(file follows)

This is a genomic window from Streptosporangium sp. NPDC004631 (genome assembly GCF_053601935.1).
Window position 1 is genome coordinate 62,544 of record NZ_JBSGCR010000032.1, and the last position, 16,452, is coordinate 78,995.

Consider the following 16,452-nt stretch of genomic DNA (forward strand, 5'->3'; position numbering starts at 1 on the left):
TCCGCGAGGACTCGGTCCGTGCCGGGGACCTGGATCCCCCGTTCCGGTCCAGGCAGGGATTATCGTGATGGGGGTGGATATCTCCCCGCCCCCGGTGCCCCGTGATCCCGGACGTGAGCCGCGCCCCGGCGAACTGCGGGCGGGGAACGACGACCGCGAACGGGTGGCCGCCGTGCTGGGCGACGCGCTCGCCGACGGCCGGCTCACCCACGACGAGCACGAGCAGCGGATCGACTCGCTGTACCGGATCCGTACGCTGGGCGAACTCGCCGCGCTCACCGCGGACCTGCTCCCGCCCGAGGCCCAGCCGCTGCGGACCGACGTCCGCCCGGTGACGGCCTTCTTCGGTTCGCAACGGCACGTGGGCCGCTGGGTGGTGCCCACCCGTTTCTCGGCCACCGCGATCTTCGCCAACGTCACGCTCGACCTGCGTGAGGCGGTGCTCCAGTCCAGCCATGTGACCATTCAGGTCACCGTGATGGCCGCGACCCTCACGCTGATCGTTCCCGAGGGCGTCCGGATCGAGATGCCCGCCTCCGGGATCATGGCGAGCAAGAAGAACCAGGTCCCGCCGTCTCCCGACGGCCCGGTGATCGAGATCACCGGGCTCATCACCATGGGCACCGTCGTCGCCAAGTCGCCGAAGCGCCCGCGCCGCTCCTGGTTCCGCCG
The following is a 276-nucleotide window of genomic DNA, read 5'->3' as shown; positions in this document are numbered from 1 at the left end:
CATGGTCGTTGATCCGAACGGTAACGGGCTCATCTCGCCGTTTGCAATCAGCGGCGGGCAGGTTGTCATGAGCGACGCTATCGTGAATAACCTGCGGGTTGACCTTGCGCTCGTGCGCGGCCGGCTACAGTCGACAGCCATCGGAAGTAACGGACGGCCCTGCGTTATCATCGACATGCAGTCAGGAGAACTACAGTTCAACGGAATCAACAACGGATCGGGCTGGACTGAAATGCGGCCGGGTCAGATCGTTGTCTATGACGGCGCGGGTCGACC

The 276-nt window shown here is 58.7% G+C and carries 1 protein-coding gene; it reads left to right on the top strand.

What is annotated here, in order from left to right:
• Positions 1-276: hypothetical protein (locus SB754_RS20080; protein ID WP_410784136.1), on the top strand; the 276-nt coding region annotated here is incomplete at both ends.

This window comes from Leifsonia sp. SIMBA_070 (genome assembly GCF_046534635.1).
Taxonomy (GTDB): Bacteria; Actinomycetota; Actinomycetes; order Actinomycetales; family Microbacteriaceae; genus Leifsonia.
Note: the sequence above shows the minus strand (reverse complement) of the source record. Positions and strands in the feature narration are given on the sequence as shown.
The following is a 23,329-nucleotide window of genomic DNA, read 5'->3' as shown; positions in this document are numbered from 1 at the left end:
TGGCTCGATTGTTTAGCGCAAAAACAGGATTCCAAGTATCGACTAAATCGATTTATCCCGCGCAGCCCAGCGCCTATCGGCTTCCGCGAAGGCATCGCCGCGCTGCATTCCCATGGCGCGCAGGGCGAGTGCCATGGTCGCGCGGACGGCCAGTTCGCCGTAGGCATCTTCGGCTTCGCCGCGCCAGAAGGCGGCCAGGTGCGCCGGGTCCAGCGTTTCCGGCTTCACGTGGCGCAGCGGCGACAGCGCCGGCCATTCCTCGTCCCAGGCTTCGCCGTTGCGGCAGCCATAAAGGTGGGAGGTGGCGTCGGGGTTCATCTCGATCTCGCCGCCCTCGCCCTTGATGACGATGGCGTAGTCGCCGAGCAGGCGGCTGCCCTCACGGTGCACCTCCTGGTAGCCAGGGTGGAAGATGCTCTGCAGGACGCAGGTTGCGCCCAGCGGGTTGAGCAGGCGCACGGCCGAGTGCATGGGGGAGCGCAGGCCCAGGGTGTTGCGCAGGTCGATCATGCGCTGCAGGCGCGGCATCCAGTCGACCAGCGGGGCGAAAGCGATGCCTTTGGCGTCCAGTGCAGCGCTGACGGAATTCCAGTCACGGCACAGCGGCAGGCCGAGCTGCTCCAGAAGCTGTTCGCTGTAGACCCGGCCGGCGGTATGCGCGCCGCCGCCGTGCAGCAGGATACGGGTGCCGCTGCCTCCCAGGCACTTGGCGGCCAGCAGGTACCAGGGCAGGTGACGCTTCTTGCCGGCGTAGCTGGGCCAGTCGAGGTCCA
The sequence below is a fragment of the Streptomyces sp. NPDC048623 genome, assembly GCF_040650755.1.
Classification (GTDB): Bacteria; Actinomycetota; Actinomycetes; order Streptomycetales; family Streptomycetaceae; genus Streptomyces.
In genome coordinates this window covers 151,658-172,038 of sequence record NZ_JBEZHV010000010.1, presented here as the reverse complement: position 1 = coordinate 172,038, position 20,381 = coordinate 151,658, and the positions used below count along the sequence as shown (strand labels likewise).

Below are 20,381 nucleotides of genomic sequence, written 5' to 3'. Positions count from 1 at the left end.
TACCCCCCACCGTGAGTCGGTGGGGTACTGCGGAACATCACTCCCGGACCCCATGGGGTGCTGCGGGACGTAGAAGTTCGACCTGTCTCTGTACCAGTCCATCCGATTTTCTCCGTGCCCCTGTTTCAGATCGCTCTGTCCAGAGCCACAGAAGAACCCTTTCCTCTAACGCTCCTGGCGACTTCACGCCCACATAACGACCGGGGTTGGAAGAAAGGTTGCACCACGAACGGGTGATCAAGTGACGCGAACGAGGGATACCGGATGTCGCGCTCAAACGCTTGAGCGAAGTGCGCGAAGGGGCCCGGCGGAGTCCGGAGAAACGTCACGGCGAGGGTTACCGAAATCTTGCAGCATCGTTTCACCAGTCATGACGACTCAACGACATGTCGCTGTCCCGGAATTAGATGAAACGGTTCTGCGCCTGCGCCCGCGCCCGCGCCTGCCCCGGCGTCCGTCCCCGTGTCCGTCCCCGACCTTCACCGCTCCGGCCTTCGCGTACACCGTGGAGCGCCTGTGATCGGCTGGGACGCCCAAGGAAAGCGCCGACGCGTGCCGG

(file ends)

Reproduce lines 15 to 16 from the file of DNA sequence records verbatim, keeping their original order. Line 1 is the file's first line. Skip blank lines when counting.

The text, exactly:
The sequence below is a fragment of the Streptomyces sp. NPDC048623 genome, assembly GCF_040650755.1.
Classification (GTDB): Bacteria; Actinomycetota; Actinomycetes; order Streptomycetales; family Streptomycetaceae; genus Streptomyces.